On cross country drives I mostly listen to music, switching between satellite radio and Pandora streaming stations created around favorite performers.
Periodically, I very briefly check in on news and sports, which during this just concluded road trip, brought to mind a book I was rereading, during overnight stops, about Francesco di Petrol di Bernardone, better known as Saint Francis of Assisi.
Outbound, the news was obsessed with the war instigated with Israel by Hamas, a Palestinian wing of the Muslim Brotherhood, which is opposed to the two-state solution proposed in 1987 by Yasser Arafat and the PLO, less than a year before I moved to my adopted North Carolina.
As a college student, Arafat had also fought in Gaza during the 1948 Arab-Israeli War which resulted in the creation of the state of Israel on the same day I was born that year to fourth-generation ranchers Idaho ranchers.
While only 1% Jewish (Iberian) by ethnicity and descended from a namesake Knight who fought alongside Richard “the Lionheart” on the Third Crusade, I’ve always favored Arafat’s solution and social justice for Palestinians.
But a good friend, a naturalized Palestinian-American just back from a visit to his native East Jerusalem, has persuaded me that unfortunately it is doubtful this will ever happen.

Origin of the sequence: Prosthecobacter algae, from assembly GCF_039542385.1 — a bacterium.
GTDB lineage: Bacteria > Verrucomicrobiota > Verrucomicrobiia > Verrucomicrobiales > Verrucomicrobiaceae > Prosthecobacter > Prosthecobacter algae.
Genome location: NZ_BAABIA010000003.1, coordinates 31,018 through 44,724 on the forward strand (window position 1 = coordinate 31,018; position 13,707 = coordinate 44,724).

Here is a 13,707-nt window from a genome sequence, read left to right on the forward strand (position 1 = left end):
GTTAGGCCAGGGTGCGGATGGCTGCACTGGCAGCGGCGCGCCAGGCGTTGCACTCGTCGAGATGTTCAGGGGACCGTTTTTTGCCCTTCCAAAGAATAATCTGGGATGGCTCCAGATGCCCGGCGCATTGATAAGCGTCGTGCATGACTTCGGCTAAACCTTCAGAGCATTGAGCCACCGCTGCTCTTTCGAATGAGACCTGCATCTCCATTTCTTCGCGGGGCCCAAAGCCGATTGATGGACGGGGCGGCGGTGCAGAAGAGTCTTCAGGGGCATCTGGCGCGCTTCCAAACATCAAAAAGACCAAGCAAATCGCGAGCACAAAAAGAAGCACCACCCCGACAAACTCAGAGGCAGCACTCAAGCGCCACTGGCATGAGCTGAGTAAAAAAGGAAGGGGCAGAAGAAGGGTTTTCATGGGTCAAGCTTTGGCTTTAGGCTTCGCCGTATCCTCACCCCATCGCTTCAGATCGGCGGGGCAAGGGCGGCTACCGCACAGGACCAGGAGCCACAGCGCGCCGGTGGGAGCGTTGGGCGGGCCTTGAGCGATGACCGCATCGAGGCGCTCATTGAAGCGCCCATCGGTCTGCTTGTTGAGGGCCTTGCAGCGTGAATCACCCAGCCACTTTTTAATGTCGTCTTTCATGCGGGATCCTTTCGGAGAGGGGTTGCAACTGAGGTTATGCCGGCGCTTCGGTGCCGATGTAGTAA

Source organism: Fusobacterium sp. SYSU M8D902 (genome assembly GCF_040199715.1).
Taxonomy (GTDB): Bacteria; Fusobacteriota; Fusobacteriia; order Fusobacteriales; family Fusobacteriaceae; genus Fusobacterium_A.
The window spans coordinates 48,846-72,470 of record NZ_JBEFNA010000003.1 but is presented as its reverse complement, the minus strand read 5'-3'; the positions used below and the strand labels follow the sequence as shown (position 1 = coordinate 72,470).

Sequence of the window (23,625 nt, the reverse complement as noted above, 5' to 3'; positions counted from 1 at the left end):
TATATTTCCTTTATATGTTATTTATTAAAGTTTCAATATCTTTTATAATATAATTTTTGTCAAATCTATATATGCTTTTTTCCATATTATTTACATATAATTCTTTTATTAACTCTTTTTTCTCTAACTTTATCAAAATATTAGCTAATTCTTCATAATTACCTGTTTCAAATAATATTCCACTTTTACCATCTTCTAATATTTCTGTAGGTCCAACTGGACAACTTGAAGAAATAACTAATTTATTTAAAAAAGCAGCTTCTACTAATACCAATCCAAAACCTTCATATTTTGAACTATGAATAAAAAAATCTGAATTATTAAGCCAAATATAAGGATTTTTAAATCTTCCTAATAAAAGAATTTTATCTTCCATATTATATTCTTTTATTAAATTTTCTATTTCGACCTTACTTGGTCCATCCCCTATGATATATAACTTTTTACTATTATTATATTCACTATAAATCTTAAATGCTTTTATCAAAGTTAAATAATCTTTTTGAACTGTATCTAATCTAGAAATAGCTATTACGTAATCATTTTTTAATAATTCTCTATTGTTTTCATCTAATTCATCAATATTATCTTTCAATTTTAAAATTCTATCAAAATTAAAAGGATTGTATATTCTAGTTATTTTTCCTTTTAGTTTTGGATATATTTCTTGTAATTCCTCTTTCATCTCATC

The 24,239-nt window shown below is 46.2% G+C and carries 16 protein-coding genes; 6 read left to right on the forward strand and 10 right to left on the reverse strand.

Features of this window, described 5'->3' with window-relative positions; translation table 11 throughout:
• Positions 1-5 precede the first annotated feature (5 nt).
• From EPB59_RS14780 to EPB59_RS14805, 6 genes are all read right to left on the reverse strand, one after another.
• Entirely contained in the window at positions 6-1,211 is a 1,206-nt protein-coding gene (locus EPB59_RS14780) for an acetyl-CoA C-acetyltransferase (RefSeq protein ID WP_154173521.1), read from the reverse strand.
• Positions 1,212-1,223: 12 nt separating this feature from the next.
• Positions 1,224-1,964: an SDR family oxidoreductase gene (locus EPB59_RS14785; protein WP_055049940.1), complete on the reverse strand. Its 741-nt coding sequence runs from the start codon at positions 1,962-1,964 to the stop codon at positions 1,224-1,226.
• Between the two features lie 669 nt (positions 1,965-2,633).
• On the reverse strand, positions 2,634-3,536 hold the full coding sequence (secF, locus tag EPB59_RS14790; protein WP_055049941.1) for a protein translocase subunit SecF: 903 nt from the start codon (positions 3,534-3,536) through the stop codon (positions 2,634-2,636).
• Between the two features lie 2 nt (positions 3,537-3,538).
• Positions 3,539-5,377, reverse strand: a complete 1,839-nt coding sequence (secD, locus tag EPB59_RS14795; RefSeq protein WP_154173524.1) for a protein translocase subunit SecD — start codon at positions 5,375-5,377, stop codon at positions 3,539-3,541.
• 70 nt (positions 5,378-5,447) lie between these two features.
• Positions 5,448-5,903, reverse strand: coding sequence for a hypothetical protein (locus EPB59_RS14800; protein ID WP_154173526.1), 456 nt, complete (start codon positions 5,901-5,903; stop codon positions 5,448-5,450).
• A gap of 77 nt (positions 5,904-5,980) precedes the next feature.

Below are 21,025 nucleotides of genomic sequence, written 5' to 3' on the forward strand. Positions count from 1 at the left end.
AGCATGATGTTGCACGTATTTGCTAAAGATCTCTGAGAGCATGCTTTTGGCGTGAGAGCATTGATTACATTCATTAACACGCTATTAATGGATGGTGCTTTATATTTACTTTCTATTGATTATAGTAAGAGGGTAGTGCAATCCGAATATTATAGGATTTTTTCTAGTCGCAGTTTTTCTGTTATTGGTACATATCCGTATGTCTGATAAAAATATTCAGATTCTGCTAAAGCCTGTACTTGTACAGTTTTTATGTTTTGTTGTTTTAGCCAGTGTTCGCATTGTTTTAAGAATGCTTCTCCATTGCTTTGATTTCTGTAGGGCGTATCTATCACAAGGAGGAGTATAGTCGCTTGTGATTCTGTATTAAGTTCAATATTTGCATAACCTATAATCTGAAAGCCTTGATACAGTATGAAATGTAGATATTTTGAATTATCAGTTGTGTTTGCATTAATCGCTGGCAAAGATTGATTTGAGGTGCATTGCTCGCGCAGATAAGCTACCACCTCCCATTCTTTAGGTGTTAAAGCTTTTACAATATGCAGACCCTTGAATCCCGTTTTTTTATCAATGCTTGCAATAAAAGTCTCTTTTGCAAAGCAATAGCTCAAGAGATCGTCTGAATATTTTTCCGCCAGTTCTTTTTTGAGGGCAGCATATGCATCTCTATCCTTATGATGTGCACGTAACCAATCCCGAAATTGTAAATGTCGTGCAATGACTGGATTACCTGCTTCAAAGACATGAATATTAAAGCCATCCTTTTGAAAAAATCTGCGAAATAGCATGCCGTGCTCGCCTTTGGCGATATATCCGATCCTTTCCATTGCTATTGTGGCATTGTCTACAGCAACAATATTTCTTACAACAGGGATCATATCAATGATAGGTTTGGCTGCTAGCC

Nor is it ever likely that Jerusalem will ever become the International “open” city that the United Nations resolved in 1947 when the issue of two states, bound by an economic union, was accepted by mainstream Jews but rejected by Arab states.
My view Hamas may also be biased, in part because according to Article 22 of its charter, as a former Rotary Club president I am targeted along with Lions Club members and Masons, all couched as part of a Zionist Conspiracy.
Rarely, if ever, have I heard a representative of Hamas present a dispassionate, balanced and introspective rationale for its position, or accept responsibility for its part, a mistake many aggrieved parties often make, undermining their credibility.
African-American friends of mine have agreed on one of the reasons Americans approve of redress such as “affirmative action” (including 40% of Republicans), but don’t when it comes to its execution.
It may also be a clue as to why Americans overall view a tragedy such as the one in Ferguson, Missouri, which dominated news on the return leg of my trip, as a question of police going too far but disagree that it is racial.
Rarely, if ever it seems, do those in responsibility for management of affirmative action come out in conversation or in news reports against its abuse.
Unfortunately, this reluctance to be objective undermines the credibility and ultimately the usefulness of an excellent program.
I heard the mother of the victim in the Ferguson shooting decry those who used it as cover to infiltrate peaceful protests for the purpose of violence and criminal activity such as looting and throwing fire bombs.
Unfortunately, those using the tragedy to score points dominated news reports and seemed more interested in “them and us” agendas than critical thinking or the subtleties of mutual responsibility.
I often saw this when I served on a crime cabinet here in Durham. Passionate observers who were African-American often undermined the validity of their concerns by refusing to acknowledge personal or parental accountability, while being equivocal when it came to reducing criminal behavior.